02 Feb WorkCompRecap @expertsinwc Week of 1.29.18
Happy Friday! It’s February and Groundhog Day! Please follow on Twitter @workcomprecap. It’s been an interesting week. Please like and share! Comments and suggestions are welcomed!
William Zachry Twitter @wzachry Jumper Claims. The biggest cost drivers in workers compensation are:
- lost time
- employer employee relationship
- the at risk employee
- Fraud (California Post employment application first notice claims)
There is an interconnection between all of these. One really can not stand alone as a culprit to driving up costs. Employers have the capacity to impact all of these and those who have great relations with their employees have lower litigation rates and lower overall costs. 3% of the claims account for 60% of the dollars spent.
The goal is to identify these claims early and intervene to prevent the catastrophic claim or to settle those claims early to cut off the cost drivers. More from Bill Zachry on Jumper Claims here.
Joe Paduda Twitter @Paduda On the news this week of the Amazon / Berkshire Hathaway / JP Morgan healthcare initiative…Corporate America recognizes what people have long known – the health insurance and healthcare delivery system are dysfunctional, way too expensive, and the entities that got us in this situation won’t be the ones who get us out of it. More from Joe’s blog on this topic here.
Yvonne Guibert Twitter @buzzystreet Automation and the workforce…a topic that is both fascinating and somewhat scary (to me) is the rapid pace at which automation is affecting the workforce. My friend Bill Zachry and I often discuss this topic. He is entirely optimistic about automation and how it will improve the work environment. I’m not so convinced what there is to be optimistic about. In my mind, the Terminator movie accurately depicts how computers and the human world will collide. A recent article from the Huffington Post titled “Workplace Automation is Happening, And Women Will Be Hit The Hardest,” got me thinking about this again, and it doesn’t paint such a rosy picture, especially for women. According to the article based on a recent analysis of US Jobs: 1.4 million jobs will be replaced by automation between now and 2026; nearly 60% of these jobs are held by women; cashiers and retail jobs, the two most common U.S. jobs, employ 7.8 million people of which nearly 74% are female. It’s retraining time folks…this is coming fast! More on the topic here.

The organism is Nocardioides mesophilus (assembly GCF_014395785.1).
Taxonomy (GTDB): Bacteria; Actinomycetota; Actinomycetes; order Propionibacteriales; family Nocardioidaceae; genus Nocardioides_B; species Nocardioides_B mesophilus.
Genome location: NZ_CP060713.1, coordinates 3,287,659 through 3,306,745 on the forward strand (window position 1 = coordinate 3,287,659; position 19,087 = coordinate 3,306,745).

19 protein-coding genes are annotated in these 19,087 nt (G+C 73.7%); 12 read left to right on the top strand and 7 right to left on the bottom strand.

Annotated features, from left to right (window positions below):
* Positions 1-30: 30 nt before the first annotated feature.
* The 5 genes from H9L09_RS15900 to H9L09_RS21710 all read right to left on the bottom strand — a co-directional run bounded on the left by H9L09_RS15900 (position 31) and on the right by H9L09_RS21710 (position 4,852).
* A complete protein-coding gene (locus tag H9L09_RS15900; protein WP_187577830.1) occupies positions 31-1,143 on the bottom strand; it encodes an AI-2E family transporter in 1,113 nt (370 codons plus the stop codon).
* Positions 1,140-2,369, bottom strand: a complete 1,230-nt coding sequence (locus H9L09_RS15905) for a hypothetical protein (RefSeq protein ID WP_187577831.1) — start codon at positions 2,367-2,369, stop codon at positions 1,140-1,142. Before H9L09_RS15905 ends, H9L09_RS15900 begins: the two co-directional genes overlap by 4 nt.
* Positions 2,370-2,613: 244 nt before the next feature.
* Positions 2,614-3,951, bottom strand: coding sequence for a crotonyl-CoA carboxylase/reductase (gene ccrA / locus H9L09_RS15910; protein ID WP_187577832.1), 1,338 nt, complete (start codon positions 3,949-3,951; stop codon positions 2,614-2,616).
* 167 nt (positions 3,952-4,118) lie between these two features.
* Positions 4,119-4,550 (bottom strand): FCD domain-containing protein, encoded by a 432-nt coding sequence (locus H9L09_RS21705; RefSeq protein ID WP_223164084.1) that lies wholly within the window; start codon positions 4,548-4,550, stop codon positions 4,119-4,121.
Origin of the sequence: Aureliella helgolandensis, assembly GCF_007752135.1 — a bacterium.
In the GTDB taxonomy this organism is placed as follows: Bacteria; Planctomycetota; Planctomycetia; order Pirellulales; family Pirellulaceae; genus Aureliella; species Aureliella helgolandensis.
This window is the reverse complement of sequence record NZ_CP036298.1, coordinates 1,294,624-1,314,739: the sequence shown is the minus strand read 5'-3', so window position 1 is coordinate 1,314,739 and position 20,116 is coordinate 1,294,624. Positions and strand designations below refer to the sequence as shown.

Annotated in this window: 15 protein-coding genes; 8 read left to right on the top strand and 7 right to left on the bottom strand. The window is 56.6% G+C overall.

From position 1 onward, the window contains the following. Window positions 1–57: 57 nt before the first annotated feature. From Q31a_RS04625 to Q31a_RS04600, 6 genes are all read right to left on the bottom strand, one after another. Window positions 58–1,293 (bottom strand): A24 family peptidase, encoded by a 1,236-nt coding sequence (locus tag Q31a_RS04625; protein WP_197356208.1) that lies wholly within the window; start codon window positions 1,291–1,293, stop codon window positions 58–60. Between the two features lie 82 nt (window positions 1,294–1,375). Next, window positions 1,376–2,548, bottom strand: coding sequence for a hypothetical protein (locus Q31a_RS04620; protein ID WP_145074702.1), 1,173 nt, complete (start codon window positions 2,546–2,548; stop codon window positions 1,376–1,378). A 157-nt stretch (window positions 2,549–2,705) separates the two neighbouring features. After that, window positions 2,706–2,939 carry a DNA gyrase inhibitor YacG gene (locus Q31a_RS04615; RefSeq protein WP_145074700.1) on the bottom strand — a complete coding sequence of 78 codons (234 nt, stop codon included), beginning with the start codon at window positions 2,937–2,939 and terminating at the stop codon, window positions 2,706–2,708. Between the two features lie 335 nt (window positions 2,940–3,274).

Christopher R. Brigham, MD Twitter @crbrigham The independent medical evaluation (IME) is an important component of the workers compensation, liability and disability arenas. Unfortunately, many IMEs are of poor quality and obtaining an excellent IME is difficult for many clients. High-quality IME reports that are based on thorough and accurate evaluations, are valuable and assist with appropriate case and litigation management and closure. Best practice standards for IMEs were published in the September – October issue of the AMA Guides Newsletter. These standards include: definition of IME and principles, examiner qualifications, evaluation methodology (pre-evaluation, evaluation, and post-evaluation), report structure, and quality assurance. Adherence to best practice standards, both by those requesting IMEs and those performing IMEs, is essential to achieving excellence. On February 14 (Valentine’s day) at 3:00 pm ET there will be a webinar on “IME Reports: Assuring Excellence!” with Christopher R. Brigham, MD, Brock Curry of Premier Physicians Management Company, LLC, and Les Kertay, PhD. Participants will receive a copy of the best practice standards for IMEs published in the Guides Newsletter. For the IME Best Practices visit http://www.imelink.com/ime-best-practices.html To register for the webinar click on https://goo.gl/Ai5cqd
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